In a rare win for the taxpayer, the Administrative Appeals Tribunal (AAT) has set aside the decision of the Australian Taxation Office (ATO) to issue a non-compliance notice to the trustee of a self managed superannuation fund in Pabian Park Pty Ltd Superannuation Benefits Fund v FCT.
The issue was not whether the Fund had breached the Superannuation Industry (Supervision) Act (SIS Act), but rather, whether the ATO’s decision to issue a notice of non-compliance was an appropriate exercise of its discretion.
The Fund was used as a lender of last resort to maintain a related property development business. Over a three year period, the trustee of the Fund advanced over $300,000, which represented up to 40% of the Fund’s assets, to a related entity.
The trustees of the Fund entered into an enforceable undertaking to have the loans repaid by 30 September 2009. In October 2009, the trustees advised the ATO that the related entity had failed to sell two of its properties and had not repaid the loans to the Fund.
The ATO issued a notice of non-compliance to the trustees of the Fund.
The AAT considered the following factors counted against the taxpayer when reviewing the ATO decision:
- The loans contravened the in-house asset rules, arm’s-length provisions and sole purpose test.
- The loans were not initially documented or on commercial terms.
- Only limited attempts were made to repay the principal loan amounts until June 2010.
- The loans exposed the Fund to the high risks associated with a property development business.
- The parties did not comply with the enforceable undertaking nor did they inform the ATO when it was clear that they were unable to comply with the terms of the enforceable undertaking.
- The related party purchased an additional property in March 2010 rather than repay the Fund (this reflected poorly on the parties’ attitude to compliance).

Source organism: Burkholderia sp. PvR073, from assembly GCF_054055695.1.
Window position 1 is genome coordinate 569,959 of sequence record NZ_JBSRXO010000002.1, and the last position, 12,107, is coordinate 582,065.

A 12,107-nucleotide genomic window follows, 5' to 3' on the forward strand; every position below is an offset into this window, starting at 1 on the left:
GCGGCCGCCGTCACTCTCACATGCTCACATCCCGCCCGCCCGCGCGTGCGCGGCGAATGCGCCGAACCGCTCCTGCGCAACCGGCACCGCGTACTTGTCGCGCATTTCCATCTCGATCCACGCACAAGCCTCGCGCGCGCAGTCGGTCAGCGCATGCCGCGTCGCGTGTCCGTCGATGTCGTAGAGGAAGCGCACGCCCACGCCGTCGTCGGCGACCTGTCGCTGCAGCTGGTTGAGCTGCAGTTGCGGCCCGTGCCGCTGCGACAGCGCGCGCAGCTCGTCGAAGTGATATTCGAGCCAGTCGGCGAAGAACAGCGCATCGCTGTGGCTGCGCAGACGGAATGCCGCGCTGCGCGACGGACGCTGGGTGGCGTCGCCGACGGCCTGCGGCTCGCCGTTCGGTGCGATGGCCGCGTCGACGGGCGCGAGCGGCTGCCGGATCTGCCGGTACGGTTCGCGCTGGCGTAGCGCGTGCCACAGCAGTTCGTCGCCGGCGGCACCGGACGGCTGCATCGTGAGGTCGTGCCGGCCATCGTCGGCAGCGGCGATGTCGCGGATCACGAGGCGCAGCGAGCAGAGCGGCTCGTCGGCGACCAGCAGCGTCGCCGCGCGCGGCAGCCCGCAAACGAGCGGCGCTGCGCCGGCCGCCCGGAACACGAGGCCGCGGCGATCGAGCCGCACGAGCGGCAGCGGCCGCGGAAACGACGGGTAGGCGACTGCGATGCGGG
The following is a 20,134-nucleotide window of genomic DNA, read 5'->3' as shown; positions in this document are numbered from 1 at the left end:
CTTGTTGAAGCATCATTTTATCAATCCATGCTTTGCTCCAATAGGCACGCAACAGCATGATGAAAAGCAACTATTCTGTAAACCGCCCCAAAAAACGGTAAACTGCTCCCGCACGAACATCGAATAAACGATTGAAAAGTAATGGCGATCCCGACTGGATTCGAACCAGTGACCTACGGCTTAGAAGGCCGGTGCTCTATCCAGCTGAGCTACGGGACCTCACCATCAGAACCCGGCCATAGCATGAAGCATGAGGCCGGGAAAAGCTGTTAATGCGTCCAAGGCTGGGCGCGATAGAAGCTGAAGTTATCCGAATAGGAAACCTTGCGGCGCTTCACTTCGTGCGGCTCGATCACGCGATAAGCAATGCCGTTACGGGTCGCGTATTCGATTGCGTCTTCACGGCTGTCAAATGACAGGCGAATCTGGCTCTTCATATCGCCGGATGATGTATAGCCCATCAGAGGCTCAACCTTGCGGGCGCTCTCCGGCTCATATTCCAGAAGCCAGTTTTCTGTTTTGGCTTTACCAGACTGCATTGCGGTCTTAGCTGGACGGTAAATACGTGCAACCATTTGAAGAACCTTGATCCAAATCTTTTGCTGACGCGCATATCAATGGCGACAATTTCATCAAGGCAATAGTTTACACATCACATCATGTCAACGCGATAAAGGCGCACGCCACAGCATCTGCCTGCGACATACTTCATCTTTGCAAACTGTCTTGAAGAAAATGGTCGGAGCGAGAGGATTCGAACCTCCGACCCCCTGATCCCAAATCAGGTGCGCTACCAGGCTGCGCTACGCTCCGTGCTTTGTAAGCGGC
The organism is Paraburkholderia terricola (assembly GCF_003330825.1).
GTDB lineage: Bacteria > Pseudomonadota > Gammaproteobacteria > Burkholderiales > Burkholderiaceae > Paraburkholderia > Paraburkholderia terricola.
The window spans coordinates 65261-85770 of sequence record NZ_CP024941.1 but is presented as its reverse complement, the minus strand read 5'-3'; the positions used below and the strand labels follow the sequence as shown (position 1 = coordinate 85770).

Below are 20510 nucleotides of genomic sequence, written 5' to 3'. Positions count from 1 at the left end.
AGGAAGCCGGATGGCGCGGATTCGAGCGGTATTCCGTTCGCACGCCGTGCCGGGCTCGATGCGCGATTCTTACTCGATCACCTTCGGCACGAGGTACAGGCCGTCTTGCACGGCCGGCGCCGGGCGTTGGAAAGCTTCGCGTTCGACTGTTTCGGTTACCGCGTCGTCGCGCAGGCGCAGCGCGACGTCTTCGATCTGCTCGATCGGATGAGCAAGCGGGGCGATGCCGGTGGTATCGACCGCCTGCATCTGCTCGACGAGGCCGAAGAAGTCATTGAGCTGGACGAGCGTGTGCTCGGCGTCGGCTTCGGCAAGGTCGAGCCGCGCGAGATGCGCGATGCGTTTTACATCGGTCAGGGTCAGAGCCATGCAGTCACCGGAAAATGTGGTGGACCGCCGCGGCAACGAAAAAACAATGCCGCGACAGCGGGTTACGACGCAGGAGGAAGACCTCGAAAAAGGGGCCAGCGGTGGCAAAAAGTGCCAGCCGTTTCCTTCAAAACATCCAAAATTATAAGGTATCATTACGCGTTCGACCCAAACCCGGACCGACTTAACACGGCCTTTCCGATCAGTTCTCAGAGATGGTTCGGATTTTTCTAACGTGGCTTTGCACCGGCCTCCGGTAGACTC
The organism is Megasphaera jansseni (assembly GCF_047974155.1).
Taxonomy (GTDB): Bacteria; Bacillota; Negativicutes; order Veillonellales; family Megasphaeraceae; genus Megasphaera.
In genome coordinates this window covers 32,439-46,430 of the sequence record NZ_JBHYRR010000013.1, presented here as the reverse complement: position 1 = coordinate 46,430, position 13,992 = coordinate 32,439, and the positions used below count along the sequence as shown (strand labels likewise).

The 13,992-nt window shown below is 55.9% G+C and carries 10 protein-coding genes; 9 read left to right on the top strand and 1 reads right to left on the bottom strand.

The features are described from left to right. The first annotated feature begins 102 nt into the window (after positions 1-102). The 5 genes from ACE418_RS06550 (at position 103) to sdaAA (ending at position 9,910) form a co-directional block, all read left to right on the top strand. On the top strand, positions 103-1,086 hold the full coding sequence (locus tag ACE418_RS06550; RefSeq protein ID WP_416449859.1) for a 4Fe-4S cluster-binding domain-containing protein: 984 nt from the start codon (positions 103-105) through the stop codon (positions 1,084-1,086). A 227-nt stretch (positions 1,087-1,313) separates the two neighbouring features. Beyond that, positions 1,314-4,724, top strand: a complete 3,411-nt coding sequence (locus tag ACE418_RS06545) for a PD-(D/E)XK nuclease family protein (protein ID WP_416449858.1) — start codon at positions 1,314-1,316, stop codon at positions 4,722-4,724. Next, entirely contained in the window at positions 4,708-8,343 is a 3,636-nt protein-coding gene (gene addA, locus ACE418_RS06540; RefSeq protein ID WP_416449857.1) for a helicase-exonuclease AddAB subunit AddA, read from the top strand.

- The trustee’s lack of knowledge of their legal obligations was not a valid excuse.
On the other hand, the AAT considered the following factors supported the trustee’s argument that the ATO decision to issue the non-compliance notice was not an appropriate exercise of the discretion:
- The trustees had engaged accountants and auditors to provide advice and monitor compliance.
- The related entity experienced difficulty in attempting to sell its properties following the GFC.
- The NAB required their indebtedness to be reduced first, prior to any money being repaid to the Fund.
- The wife had been seriously ill in late 2009 and early 2010, which required them to travel to Sydney for treatment.
- The loan had been repaid (although it was unclear if appropriate interest had been paid).
- There were no other non-compliance issues in the Fund’s history.
A finely balanced case – what was the tipping point?
In this case, age was the most significant factor in the taxpayer receiving a favourable result. The AAT commented that:
- the members were both over 65 years old and would have little opportunity to rebuild their retirement savings
- although the members had substantial assets outside superannuation, they did not have much capital as the majority of those assets had been encumbered
- despite the number of unfavourable factors against the taxpayer, the taxpayer’s biggest failure was that they did not rectify the breaches in a timely manner.
As a result, the AAT believed that the seriousness of the taxation consequences would be disproportionately harsh in the circumstances and leave the members with minimal retirement savings.
Will the next taxpayers be so lucky?
The taxpayers were very fortunate in this case. This decision once again indicates that, if the trustees of a self managed fund have breached the requirements of the SIS Act, they will maximise their prospects of avoiding the issue of a non-compliance certificate if they:
- work with the ATO
- take positive steps to rectify any breaches
- rectify breaches in a timely manner.
For further information on this topic, please contact Scott Hay-Bartlem or Clinton Jackson from our commercial team on +61 7 3231 2444.